The worldwide wagering ban is the Football Association’s new strategy for preventing corruption among its players.
With all the match and spot-fixing scandals that hit the papers over the past year, members of the English Football Association (FA) have decided it was time to set up new rules and regulations to prevent football corruption.
As of August 1st, players from the top 8 tiers of the English football league system will not be allowed to bet on sports in England anymore. Under current regulations, the ban only applies to competitions their teams are participating in; but the new ones extend to any football match taking place anywhere in the world.
New FA regulations:
• no betting on any matches
• no betting on player transfers
• players can’t promote betting companies
For some people, rules are made to be broken. Newcastle’s Dan Gosling and Tottenham winger Andros Townsend, for example, found it difficult to obey the rules even back when they were more indulgent. The two footballers were among the many players who had faced disciplinary action after being caught placing wagers on matches their teams participated in.
The idea of introducing a stricter ban for players and League personnel goes back as far as 2009, when Lord Triesman, who was chairman at the time, proposed changing the regulations. His proposal was disregarded and it looks like the decision has come back to bite the FA.
The association has dealt with many cases of betting corruption over the past years, having little success at eradicating the problem. Meanwhile, the damage has been done and the image of English football has suffered a lot.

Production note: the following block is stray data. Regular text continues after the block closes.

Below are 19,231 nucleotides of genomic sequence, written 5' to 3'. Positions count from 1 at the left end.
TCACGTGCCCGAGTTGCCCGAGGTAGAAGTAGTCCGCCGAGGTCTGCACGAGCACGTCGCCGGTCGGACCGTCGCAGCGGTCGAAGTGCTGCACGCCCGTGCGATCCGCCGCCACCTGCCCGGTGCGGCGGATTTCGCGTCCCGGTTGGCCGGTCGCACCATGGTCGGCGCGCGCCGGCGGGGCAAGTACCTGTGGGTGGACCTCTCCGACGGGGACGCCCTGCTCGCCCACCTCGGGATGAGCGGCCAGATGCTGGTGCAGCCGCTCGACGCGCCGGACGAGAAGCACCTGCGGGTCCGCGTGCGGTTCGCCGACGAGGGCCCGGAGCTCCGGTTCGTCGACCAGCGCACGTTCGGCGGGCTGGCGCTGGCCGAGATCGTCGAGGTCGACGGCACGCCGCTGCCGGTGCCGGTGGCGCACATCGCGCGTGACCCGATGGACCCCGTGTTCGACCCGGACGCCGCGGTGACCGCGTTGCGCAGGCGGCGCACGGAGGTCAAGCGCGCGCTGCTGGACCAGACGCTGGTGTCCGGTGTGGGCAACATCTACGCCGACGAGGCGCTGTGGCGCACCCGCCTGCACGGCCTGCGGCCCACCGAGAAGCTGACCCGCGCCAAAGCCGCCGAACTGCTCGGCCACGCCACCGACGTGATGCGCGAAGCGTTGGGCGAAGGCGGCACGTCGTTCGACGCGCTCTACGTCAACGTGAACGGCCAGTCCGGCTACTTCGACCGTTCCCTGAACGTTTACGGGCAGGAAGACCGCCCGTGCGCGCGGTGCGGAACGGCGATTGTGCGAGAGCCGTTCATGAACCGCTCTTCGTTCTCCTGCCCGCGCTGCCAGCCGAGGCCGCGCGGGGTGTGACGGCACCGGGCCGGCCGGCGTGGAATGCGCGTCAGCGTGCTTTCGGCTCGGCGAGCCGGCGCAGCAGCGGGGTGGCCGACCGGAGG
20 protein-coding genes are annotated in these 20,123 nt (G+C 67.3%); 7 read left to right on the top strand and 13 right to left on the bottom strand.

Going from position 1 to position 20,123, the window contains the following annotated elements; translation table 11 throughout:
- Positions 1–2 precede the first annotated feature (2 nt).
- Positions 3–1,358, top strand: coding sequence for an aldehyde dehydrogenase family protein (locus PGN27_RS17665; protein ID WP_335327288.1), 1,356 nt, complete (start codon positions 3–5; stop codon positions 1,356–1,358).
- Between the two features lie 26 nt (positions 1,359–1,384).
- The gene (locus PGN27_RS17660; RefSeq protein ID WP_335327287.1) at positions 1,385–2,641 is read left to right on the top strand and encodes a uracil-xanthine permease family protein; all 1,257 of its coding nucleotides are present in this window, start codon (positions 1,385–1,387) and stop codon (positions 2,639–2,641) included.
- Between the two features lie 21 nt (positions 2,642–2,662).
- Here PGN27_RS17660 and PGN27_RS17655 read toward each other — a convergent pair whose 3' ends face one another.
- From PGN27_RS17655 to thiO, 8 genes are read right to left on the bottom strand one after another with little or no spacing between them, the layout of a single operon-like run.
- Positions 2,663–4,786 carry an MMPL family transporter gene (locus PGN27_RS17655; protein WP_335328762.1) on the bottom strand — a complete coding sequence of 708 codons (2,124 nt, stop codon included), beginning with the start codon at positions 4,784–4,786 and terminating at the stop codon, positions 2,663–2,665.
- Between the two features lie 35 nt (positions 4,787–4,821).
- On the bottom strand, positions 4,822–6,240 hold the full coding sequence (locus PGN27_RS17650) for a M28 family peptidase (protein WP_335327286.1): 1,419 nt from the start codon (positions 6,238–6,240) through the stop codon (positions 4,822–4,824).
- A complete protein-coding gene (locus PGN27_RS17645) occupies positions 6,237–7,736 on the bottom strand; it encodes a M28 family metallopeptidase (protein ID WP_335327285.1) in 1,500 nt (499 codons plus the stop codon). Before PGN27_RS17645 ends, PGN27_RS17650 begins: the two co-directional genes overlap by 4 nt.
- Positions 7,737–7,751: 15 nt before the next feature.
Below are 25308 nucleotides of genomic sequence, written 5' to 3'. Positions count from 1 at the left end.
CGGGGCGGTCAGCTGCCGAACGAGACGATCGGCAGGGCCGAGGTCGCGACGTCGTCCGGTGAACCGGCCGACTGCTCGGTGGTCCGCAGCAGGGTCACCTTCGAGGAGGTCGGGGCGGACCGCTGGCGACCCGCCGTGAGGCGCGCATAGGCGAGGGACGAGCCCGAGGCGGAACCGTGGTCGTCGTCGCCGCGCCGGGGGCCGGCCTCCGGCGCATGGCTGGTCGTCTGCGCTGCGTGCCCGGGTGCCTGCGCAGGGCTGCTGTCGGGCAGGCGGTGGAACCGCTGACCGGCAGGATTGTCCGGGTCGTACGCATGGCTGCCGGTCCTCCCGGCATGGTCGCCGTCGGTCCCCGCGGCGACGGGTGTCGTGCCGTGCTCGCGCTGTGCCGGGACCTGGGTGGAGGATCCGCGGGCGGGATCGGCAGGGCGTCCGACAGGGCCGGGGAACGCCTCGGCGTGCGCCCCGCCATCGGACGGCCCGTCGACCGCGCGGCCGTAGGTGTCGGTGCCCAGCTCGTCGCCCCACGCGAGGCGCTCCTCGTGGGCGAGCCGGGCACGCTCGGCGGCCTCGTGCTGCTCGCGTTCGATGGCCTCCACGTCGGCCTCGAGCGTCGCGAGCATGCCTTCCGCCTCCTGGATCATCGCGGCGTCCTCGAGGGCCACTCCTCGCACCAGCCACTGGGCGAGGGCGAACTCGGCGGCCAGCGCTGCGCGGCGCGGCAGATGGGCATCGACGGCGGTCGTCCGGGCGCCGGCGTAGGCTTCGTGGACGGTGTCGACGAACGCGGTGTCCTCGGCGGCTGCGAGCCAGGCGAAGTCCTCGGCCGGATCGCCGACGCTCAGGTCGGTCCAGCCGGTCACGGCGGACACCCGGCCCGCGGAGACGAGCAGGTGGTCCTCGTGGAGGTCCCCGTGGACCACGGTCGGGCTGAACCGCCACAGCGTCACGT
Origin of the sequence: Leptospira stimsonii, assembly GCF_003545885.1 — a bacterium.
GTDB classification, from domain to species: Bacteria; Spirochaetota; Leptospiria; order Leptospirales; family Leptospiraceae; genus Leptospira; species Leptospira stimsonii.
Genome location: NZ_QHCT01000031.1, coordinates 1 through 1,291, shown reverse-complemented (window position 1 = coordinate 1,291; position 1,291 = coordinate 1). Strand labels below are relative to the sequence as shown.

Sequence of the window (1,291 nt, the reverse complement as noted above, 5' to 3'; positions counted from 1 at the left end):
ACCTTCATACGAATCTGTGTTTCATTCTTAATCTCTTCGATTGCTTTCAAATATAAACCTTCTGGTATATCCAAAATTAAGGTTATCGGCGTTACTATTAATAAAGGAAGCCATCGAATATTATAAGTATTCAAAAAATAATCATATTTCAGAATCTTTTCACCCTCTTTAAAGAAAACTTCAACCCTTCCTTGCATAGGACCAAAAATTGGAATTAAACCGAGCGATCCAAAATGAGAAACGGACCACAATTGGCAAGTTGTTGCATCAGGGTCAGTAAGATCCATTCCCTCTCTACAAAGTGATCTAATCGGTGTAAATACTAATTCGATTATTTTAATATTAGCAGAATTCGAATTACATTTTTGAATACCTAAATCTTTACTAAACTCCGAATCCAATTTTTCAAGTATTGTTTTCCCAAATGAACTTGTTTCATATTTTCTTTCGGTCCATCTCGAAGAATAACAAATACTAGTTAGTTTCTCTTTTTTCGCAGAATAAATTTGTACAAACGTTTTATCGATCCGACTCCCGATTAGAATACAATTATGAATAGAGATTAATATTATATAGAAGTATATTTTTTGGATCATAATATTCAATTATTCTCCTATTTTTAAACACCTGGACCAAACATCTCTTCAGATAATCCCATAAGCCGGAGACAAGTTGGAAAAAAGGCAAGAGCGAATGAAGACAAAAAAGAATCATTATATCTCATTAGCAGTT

A wave of investigations
Some players and managers have come forward and confessed on their own, but a series of investigations conducted by the Telegraph has revealed the corruption goes way deeper. A wave of match-fixing charges followed, as names of players involved kept coming to light.
Breaching moral conduct is one thing, but breaking British gambling laws or fixing football matches is a serious offense. Back in April, 13 footballers were arrested by the police and rumors started to spread that this was slowly turning into the biggest football corruption scandal in years. While players denied the accusations, the FA decided to launch its own investigation and set new rules.
Authorities have even suggested offering incentives for those who confess or report any suspicious actions they’ve noticed. Officials promised reduced sentences for anyone revealing crucial information, which could get to the bottom of things.
Zero tolerance policy
It was only after Tranmere manager Ronnie Moore confessed to breaching the regulations that the FA realized it was really time to reconsider the rules and impose tougher standards. Starting this August, there will be new, stricter rules, with the ban extending to all football competitions worldwide.
And it’s not just about betting on the outcome of a game. The rules also apply for wagers on transfers or new managers, both being internal matters which players might have knowledge of. The FA established it would be unethical for League personnel to use this information to their advantage.
While the idea is to stop League members from wagering money on games they can somehow influence, some believe the regulations will have the opposite effect and that the number of rule-breakers will increase.
But officials have also warned players and League employees that disciplinary measures will be much stricter than before. Details have not been revealed yet, but the FA is clearly trying to send out the message that there will be zero tolerance for any action threatening the integrity of the game.
No more promoting bookmakers
While forbidding players from betting on matches they play in seems only fair, the FA is trying to see the bigger picture. If footballers can’t bet on any games, they’ll have fewer debts to pay off. At least, some say that’s the logic behind it all. This way, League members will be less vulnerable to match-fixers.
When the ban comes into effect, players will not be allowed to personally promote betting operators anymore. Clubs and football organizations can still sign sponsorship contracts with a bookmaker, but players themselves cannot associate their image with a specific company.